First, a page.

Will the Government's Myth Buster document resolve the decline in adoption?
Cast your minds back to March 2012, when the Government launched its campaign to promote adoption.
Adoption in 2012 was at its lowest point in a decade – with only 3,000 children adopted in 2011. In 2012, only 60 babies (children less than 12 months) were adopted.
Led by Michael Gove MP, Secretary of State for Education, who was himself adopted as a baby, the Government wanted to promote early successful adoptions – not thwart them.
The Government were firmly of the view that the ‘adoption system’ took too long. Things needed to be speeded up. Decisions to remove children from their birth families needed to be made in a more timely way. More children ought to be provided with a stable, loving and permanent adoptive home. And here began the firm focus on timescales within adoption.
What has changed?
Since 2012, everything has been speeded up and shortened. The adoption assessment (two stage process) has quickened. Prospective adopters can now expect to be assessed within 6 months by their local authority. The family justice system has sped up – care cases now concluding within 26 weeks not within 50+ weeks, previously taken. First4Adoption was launched providing immediate comprehensive online information to prospective adopters.
Economies of scale became a powerful argument within adoption. A huge increase in children requiring a stable, loving and permanent adoptive home was anticipated. Government expansion grants were awarded to enterprising adoption agencies that began to size up to meet the demand.
For a while in 2013, the numbers of children requiring adoption did increase. As at 31 March 2013, there were 5,480 children waiting to be adopted (as opposed to 3,000 in 2011). Numbers of approved adopters have also dramatically increased. In 2013/4, 5,450 adopters were approved – an increase of 32% from 2012/3.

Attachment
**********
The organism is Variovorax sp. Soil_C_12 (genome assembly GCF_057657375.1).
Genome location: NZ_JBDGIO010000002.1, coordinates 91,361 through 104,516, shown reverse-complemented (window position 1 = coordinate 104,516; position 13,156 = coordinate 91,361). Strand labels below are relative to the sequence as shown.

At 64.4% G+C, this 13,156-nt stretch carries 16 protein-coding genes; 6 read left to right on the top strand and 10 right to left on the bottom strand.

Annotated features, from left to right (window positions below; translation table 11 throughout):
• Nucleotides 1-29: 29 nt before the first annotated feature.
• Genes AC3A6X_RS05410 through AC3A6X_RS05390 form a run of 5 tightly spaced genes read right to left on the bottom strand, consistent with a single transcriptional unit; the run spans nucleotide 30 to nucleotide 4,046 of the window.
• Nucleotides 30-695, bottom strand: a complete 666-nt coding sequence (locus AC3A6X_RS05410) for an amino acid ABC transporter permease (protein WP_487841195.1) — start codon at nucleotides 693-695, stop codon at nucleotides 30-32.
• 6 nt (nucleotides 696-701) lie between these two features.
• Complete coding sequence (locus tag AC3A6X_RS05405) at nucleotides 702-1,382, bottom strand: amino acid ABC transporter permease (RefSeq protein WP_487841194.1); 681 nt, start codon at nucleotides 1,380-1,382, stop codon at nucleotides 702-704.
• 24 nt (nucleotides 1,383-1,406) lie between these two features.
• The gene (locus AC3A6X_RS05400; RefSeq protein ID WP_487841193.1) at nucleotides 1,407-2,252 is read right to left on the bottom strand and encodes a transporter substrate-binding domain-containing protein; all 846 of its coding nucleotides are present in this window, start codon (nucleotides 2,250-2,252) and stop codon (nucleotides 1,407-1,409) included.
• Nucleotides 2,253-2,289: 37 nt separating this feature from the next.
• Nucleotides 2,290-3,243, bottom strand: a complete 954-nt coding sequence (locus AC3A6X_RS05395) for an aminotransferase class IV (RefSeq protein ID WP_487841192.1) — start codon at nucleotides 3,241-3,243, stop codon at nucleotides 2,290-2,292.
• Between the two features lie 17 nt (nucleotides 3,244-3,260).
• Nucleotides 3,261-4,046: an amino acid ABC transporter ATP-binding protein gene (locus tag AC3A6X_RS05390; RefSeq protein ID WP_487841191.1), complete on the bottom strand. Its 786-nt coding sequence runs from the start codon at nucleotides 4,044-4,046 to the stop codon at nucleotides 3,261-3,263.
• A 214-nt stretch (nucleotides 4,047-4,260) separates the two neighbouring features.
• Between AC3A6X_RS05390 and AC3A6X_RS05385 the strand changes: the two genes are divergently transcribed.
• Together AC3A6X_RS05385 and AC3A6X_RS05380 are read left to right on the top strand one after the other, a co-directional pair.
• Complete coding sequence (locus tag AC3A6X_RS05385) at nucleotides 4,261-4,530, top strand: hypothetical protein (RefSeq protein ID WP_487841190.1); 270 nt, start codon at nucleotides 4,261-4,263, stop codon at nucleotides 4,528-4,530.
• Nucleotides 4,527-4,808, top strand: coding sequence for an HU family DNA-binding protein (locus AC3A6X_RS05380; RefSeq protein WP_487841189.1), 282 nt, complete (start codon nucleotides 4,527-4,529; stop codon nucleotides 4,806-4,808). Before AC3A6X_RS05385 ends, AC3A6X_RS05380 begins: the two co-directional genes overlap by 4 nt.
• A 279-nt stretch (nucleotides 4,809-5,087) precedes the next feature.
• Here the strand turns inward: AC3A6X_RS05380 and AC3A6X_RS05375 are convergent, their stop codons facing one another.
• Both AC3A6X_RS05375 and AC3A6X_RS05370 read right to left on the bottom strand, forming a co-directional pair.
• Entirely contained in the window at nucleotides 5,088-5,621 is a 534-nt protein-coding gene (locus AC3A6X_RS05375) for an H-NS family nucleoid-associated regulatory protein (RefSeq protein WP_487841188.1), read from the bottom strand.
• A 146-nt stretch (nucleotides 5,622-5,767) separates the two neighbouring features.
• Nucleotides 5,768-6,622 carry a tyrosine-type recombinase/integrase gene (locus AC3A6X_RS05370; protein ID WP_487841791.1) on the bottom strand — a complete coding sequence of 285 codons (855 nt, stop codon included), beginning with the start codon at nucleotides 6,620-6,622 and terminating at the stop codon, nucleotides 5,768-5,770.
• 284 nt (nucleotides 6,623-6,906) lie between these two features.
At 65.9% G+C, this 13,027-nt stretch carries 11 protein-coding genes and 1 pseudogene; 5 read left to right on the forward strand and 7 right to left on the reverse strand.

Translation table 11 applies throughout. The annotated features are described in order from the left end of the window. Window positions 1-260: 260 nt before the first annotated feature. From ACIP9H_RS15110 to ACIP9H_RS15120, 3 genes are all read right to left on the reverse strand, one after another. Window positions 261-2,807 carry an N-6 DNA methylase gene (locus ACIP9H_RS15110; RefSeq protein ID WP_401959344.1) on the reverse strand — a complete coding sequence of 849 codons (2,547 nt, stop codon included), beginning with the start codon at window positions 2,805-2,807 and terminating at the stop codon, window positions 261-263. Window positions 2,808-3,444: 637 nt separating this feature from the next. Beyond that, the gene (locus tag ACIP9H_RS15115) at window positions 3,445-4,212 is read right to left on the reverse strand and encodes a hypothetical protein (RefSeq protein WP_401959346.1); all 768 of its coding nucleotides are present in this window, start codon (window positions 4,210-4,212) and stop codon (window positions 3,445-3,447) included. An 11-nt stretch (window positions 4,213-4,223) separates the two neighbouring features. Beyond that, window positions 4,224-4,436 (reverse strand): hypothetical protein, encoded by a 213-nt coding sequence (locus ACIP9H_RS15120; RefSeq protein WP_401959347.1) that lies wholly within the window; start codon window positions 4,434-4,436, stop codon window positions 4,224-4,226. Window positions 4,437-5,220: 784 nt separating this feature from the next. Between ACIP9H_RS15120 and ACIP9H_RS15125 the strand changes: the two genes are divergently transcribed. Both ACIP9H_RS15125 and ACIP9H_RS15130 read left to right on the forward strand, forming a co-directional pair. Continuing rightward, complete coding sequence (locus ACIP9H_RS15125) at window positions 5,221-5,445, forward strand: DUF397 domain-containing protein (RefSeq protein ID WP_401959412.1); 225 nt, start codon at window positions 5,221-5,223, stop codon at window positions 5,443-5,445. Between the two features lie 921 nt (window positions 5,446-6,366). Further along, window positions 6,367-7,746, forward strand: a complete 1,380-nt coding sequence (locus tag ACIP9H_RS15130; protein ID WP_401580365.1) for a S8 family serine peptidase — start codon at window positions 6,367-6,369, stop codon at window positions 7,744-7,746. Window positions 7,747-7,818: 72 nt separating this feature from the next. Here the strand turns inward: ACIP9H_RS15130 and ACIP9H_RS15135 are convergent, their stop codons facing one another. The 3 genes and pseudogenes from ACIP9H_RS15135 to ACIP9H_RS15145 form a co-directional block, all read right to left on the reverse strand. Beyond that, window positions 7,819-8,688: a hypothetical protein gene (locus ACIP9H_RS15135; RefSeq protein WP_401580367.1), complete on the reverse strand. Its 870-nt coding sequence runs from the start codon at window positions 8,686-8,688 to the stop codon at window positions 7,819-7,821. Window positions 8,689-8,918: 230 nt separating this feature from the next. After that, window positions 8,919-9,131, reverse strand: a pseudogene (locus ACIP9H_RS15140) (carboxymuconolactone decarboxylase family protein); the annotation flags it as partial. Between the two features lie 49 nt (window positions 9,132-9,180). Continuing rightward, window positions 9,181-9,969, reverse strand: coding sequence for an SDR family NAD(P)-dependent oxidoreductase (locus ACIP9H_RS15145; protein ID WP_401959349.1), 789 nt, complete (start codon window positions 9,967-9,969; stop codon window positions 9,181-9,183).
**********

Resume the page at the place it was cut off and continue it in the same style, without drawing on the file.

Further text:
And then the Government adoption reform agenda began to go wrong.
Background to the Myth Buster Document
In September 2013, two high profile court judgments were reported – Re B (Care Proceedings: Appeal)  UKSC 33,  2 FLR 1075 and Re B-S (Adoption: Application of s 47(5))  EWCA Civ 1146,  1 FLR 1035. The impact of these two judgments upon the Government’s adoption reform agenda is staggering.
By way of background, when Social Services decide that the plan for a child is likely to be adoption then have to two steps to take:
The plan for adoption must be approved by a senior manager within Social Services (Agency Decision Maker).
Then make a Court application to a Placement Order – to be able to place the child for adoption.
No of adoptions are continuing to decline
The Adoption Leadership Board has reported a 47% decrease in Agency Decision Makers approving an adoption plan for a child. And a 51% decrease in the granting of Placement Orders. In short, rather than increasing the numbers of children to be adopted – there has been a dramatic 50% reduction.
Practitioners within adoption are witnessing unprecedented times with more approved adoptive parents than ever before but no suitable children to match them with. The Government is determined to try to resolve the current situation and published a 14 page – Myth Buster document in mid-November. The aim of the document is to undo the perceived damage and misunderstandings caused by the September 2013 Re B and Re B-S cases
The Supreme Court, in Re B and Re B-S, upheld the plan of adoption. The conclusion of each case is not dramatic. The Court agreed with the lower courts and confirmed the plan for adoption. What is far more dramatic are the general comments made by the Supreme Court about adoption.
In Re B, the Supreme Court used powerful language when referring to non consensual adoption – 'very extreme thing'; 'a last resort'; 'nothing else will do' and 'exceptional circumstances'.
Re B-S, the Court repeated some of the statements in relation to adoption made in Re B, thus adding weight. The Court also took the opportunity in Re B-S to highlight the need for all professionals to provide expert, high quality, evidenced based analysis of all realistic options for a child - and the arguments for and against each of these realistic options.